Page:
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 Allison Article July 30th

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Davetucson
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PostSubject: Allison Article July 30th   Mon Jul 30, 2012 12:04 pm

Mean girl pioneer: 'Little House' star recalls days on TV's favorite prairie
You can bet Pa Ingalls never saw this one coming: Nellie Oleson and Laura Ingalls are Facebook friends.

Schoolyard enemies for so many years on TV's "Little House on the Prairie" in the 1970s, the two actresses who played the conniving, nasty Nellie and the spunky, tenderhearted Laura -- Alison Arngrim and Melissa Gilbert, respectively -- have remained close despite all that hair pulling, name calling and pushing and shoving in fictional Walnut Grove.

Such good friends, in fact, that not only did Arngrim make sure she and her musician husband logged the maximum number of votes allowed each week for Gilbert during her recent run on "Dancing With the Stars," but she showed up in the audience to cheer her on.

For a moment, Arngrim was thinking she might like to put Nellie's love-to-hate-her popularity to the test with TV viewers by giving the show a shot herself someday.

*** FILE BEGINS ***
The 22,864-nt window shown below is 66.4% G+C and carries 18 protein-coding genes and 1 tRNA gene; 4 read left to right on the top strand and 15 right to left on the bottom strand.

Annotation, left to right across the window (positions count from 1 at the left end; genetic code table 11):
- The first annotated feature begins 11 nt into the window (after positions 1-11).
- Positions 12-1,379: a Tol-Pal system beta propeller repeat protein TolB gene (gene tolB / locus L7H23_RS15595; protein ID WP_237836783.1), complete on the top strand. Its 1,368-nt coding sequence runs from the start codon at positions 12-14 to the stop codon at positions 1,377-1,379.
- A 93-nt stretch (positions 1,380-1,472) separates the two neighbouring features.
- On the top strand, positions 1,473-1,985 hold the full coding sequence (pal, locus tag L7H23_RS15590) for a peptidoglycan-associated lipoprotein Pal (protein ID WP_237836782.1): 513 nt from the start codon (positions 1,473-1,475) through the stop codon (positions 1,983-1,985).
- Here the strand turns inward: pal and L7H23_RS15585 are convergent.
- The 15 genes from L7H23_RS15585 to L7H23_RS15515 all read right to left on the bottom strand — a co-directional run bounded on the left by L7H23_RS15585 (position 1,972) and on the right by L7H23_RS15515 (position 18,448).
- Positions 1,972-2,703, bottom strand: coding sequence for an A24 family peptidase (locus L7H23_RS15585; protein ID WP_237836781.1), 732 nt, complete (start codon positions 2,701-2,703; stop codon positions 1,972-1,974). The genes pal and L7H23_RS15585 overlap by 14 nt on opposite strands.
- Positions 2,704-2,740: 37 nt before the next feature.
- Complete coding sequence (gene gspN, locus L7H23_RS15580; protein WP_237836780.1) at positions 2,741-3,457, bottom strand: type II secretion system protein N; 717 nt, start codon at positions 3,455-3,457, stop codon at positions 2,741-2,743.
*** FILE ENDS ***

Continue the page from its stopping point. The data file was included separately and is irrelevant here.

"When (Melissa) got on, I was like, 'Awesome, because I'll be next,'" Arngrim said by phone recently on her way to LauraPalooza in Mankato, Minn., where Dean Butler (Almanzo) was also on the bill. "But then I was watching it, and oh my God, she almost broke her neck!"

Gilbert suffered a concussion and whiplash during the competition, but for Arngrim, the real eye opener came on another night of "DWTS."

"She was completely upside-down, her dress was over her head and you could see her panties. They were perfectly good panties and her legs looked really good ... Do I, at 50, if I was in top physical condition, do I want to stand on my head and show everyone my panties? I'd have to rethink it. I was all ready to do it, but then I watched Melissa do it and went, 'That looks terrifying and painful. I'm not sure.'"

Not that Arngrim has time, not now anyway. She's in full-on Laura Ingalls Wilder mode, zigzagging across Minnesota making appearances at events inspired by the author of the "Little House" books, including a stop last week in the real Walnut Grove, Minn., where festivities included WWND? merchandise, as in What Would Nellie Do?